In Rob Taylor’s third collection, we learn of three losses: those of his father and brother, to illness, and that of a young student who passed suddenly in her sleep.

Taylor’s explorations of personal grief are masterful. In “Speak When Illuminated,” he employs sly dream logic to blend this world with the afterlife, until the reader may hear their own loved ones knocking at the other side of the veil. A different piece, “The Future,” opens with a similar sentiment:

Reading a poem about the dead, I realize

that for the first time in my life I am far from them,

which means, of course, that they are very close

in the direction I’m not looking.

What creates this near-palpable sense of the dead’s presence? Love. Human relationships in Taylor’s poems are immanent. They’re touched and felt: “Stroking your back through a nightmare” shows us a chain of care linking, through the ages, child to parent to parent’s parent. In “As the Dream Holds the Real,” we feel the speaker gouge his shin against an obstacle in the dark—biting back a howl—as he carries a fresh log to the fire, “so the baby / won’t freeze”. Even if it can be painful, love will not settle down into abstraction. It reaches its fingers into the world, pinches and pulls.

Because of this immediacy, when we’re pushed back into the realm of truth statements, they land with special weight. In “Poems,” the speaker is talking to his dying brother about his young son when he notes, “He likely won’t remember you…”. What follows is a catalogue of this lived-in moment, perhaps the last with his brother, which tumbles mesmerically through memories to the poem’s end. But that first clause, “He likely won’t remember you…” nails it all, with devastating force, to the walls of the heart.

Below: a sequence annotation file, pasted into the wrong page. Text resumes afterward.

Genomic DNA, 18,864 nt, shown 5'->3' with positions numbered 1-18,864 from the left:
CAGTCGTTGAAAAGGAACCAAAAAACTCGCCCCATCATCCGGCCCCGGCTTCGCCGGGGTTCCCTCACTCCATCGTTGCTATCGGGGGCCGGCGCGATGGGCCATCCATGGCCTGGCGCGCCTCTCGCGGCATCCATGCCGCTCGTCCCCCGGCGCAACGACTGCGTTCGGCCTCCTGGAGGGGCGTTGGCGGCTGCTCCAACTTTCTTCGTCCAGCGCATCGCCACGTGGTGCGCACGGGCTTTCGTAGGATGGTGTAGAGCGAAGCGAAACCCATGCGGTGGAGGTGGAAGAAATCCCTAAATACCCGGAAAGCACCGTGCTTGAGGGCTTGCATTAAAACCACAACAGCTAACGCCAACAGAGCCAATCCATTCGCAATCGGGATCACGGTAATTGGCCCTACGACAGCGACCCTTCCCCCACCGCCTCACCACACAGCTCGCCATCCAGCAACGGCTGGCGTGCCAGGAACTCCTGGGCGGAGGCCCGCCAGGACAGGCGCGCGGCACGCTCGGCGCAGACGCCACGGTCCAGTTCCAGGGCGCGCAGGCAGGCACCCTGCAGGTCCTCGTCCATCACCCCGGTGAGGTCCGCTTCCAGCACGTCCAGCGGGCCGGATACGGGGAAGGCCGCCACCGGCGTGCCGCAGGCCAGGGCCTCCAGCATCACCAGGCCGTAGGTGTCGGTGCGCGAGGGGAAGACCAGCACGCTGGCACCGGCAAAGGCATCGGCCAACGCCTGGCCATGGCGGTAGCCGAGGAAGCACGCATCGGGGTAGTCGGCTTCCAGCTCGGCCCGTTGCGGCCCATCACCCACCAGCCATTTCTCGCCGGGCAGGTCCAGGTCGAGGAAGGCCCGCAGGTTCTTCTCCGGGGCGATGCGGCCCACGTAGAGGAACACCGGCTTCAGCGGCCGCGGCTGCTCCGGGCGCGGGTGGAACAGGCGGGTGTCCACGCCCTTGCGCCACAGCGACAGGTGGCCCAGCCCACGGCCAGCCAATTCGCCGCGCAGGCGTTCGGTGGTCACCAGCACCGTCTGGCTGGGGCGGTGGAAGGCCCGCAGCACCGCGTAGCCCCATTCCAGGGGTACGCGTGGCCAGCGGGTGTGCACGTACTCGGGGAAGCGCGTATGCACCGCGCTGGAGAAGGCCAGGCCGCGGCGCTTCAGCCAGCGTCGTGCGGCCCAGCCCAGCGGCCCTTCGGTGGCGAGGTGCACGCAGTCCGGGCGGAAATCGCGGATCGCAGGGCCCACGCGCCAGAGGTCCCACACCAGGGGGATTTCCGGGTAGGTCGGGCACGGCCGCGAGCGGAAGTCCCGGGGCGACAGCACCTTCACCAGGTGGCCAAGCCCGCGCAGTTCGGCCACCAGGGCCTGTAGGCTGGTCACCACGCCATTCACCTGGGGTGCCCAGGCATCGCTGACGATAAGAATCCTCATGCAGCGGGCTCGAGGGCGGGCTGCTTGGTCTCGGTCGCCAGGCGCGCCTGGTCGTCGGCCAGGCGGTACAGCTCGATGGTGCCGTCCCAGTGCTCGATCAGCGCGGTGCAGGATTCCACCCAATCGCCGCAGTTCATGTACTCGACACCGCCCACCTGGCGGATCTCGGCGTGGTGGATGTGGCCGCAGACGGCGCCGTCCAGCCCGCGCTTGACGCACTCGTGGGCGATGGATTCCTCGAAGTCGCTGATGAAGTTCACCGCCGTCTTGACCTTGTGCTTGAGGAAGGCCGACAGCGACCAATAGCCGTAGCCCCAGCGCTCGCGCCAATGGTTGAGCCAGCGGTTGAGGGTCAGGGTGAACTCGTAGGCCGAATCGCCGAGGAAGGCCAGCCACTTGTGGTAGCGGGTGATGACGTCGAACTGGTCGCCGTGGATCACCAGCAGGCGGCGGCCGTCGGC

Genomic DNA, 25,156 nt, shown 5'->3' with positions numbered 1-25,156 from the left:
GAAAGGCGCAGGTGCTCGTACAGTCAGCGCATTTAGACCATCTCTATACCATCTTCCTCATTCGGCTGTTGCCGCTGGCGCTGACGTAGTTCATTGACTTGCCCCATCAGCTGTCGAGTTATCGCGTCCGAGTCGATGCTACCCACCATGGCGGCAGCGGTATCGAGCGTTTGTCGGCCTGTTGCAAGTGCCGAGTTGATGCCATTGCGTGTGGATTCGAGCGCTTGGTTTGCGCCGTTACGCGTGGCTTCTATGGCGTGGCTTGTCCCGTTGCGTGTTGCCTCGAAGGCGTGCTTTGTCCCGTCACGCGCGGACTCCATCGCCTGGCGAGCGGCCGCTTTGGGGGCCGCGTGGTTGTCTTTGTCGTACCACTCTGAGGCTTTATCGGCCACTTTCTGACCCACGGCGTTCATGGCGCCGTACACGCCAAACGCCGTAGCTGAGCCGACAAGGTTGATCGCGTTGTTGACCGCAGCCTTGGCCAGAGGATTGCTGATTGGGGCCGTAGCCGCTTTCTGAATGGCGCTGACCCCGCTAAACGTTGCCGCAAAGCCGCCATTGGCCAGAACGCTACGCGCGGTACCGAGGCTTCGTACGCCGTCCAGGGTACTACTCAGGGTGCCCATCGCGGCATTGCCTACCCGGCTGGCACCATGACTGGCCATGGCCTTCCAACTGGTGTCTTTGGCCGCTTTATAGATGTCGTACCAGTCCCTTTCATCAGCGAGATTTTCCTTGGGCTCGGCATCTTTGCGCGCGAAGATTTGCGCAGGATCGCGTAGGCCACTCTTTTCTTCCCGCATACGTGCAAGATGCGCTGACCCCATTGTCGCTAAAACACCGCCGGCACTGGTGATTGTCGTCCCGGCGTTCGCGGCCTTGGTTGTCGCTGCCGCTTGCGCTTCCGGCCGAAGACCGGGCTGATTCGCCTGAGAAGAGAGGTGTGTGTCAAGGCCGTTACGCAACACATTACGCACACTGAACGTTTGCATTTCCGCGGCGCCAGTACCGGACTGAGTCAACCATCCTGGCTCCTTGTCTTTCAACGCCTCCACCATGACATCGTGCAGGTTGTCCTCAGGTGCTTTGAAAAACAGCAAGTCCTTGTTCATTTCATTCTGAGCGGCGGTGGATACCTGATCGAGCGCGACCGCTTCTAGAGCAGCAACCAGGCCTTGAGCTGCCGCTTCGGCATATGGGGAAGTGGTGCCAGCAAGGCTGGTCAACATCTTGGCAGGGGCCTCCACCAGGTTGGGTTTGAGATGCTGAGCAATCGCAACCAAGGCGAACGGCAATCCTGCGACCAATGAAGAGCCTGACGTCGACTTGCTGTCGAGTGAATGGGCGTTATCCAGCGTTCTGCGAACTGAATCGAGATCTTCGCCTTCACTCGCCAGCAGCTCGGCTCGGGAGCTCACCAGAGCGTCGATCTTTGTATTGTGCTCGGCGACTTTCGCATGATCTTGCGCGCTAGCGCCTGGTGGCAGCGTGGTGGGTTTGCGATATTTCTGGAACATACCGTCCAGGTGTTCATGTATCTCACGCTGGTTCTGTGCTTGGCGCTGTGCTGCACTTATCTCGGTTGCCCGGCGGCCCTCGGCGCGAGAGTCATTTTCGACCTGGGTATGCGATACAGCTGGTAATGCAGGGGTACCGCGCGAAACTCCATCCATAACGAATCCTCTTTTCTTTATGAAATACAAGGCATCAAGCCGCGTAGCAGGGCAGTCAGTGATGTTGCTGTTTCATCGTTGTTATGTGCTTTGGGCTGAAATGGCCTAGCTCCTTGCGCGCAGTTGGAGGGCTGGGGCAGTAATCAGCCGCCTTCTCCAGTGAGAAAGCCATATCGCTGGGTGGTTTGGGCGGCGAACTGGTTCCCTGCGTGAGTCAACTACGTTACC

All of this is to say that Strangers is not “just” about grief, any more than grief is “just” about feeling sad. Throughout, we see connections between people in all their tangled, tangling glory, the movement of love running down the lines like electric pulses. Taylor is a father as well as a poet, and in the birth of his son, we see hope. Not hope as a force that opposes loss, but one that matches it stride for stride, ineluctably linked. 

When I whip around

I can almost see them:

my father, my son, together.

The future behind me.

Now the past.

— “The Future”

It’s all part of Life, big L, to be approached on different occasions with anxiety, gentle humour, sorrow, gratitude, fear, wonder—but never boredom, never disinterest or detachment. Love is immanent, and so is everything else. In Strangers, Taylor welcomes us into his world with open arms.

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